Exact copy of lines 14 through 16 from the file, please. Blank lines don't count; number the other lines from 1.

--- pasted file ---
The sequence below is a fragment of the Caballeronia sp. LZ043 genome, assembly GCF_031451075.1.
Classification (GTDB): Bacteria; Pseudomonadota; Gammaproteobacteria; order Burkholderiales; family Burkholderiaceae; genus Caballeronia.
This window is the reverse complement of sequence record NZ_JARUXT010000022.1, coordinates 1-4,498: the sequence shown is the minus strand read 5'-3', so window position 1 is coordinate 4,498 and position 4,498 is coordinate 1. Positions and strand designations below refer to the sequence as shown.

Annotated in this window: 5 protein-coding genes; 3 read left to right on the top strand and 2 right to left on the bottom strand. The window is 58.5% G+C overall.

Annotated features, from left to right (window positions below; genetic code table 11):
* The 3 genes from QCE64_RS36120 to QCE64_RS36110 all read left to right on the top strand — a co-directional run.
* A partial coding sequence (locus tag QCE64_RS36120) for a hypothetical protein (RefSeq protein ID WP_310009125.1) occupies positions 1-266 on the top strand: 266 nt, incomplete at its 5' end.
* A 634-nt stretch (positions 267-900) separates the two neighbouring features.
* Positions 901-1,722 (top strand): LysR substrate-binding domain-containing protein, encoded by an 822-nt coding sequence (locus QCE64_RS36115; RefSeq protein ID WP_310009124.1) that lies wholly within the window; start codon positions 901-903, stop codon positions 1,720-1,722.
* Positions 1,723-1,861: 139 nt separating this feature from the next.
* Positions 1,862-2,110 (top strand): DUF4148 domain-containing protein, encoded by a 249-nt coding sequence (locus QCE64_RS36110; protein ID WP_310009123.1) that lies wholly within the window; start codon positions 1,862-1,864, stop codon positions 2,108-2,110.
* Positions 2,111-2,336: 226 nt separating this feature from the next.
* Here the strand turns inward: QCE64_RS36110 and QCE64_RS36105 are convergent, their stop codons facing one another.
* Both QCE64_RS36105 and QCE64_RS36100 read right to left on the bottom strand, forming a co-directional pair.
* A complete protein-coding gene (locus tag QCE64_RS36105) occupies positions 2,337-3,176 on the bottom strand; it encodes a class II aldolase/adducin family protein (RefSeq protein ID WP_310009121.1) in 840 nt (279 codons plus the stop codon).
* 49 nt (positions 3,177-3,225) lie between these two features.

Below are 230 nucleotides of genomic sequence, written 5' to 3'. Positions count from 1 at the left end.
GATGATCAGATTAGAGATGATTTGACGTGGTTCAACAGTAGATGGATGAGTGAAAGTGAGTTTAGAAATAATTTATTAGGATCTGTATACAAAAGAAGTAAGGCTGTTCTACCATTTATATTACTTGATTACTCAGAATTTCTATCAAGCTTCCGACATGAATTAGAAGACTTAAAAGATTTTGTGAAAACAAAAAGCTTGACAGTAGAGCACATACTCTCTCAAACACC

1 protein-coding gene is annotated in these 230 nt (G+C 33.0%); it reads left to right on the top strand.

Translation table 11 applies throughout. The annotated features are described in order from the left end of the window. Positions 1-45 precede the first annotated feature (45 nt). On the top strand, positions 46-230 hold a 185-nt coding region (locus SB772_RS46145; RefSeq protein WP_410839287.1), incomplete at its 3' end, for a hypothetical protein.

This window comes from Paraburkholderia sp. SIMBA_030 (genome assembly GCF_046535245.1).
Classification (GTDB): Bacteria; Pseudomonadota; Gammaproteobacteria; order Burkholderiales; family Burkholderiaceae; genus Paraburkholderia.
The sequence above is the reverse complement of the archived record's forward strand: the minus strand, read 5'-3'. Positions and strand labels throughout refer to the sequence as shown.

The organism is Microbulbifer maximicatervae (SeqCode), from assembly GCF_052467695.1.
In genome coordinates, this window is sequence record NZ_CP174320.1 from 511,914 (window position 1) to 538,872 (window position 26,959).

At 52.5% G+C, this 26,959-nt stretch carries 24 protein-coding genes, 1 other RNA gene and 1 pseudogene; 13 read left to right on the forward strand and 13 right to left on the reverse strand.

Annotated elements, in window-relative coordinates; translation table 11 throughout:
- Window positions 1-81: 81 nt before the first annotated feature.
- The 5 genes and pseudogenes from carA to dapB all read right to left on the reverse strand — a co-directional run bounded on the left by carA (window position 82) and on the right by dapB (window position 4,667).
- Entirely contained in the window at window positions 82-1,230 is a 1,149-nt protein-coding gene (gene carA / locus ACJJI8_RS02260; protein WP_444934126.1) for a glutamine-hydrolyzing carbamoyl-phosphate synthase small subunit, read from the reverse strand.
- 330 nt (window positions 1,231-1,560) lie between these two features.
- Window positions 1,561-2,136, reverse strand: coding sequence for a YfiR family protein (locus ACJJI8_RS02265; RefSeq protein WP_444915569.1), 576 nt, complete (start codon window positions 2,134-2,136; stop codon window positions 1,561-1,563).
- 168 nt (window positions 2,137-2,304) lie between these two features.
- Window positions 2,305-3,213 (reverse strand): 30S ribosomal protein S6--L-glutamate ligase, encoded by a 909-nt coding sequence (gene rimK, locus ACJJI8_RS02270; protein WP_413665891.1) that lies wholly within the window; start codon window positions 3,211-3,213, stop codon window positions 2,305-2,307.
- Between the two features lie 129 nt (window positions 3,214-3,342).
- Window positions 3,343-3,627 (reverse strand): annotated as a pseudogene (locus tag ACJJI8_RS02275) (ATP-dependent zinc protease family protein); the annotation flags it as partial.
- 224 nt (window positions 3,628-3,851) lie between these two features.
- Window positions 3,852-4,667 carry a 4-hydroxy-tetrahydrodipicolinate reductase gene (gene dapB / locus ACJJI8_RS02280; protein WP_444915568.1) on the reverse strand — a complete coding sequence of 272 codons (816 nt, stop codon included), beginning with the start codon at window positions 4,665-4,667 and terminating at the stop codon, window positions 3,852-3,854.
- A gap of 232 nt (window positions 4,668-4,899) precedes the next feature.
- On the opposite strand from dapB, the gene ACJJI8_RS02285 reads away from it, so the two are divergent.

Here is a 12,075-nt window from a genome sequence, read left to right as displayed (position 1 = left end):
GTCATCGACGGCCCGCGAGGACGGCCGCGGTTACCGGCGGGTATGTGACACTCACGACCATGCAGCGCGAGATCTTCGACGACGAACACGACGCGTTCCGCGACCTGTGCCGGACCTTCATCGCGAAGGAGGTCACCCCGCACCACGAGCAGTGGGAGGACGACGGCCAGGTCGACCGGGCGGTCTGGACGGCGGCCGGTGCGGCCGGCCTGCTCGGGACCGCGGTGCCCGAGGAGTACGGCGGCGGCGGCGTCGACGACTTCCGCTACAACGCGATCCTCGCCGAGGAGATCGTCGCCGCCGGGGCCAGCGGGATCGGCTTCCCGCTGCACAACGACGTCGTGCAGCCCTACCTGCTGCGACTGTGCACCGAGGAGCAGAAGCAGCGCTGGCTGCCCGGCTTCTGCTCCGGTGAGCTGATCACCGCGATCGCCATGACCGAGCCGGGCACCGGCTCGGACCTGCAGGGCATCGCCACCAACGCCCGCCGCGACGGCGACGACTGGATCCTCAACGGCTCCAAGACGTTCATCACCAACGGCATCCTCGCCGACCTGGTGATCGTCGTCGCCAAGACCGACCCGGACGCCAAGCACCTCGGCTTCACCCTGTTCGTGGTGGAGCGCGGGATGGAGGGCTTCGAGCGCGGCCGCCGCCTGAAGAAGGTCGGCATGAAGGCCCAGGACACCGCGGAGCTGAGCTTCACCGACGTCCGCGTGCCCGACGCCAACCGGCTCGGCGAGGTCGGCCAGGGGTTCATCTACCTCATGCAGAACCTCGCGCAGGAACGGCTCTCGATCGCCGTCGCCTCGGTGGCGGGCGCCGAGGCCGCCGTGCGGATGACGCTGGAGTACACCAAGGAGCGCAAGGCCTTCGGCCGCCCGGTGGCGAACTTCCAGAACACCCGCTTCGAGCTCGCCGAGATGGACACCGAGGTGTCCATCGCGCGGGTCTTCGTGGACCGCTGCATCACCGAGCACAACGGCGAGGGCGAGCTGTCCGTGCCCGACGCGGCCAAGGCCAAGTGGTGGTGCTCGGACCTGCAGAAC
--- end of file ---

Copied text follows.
* Both QCE64_RS36105 and QCE64_RS36100 read right to left on the bottom strand, forming a co-directional pair.
* A complete protein-coding gene (locus tag QCE64_RS36105) occupies positions 2,337-3,176 on the bottom strand; it encodes a class II aldolase/adducin family protein (RefSeq protein ID WP_310009121.1) in 840 nt (279 codons plus the stop codon).
* 49 nt (positions 3,177-3,225) lie between these two features.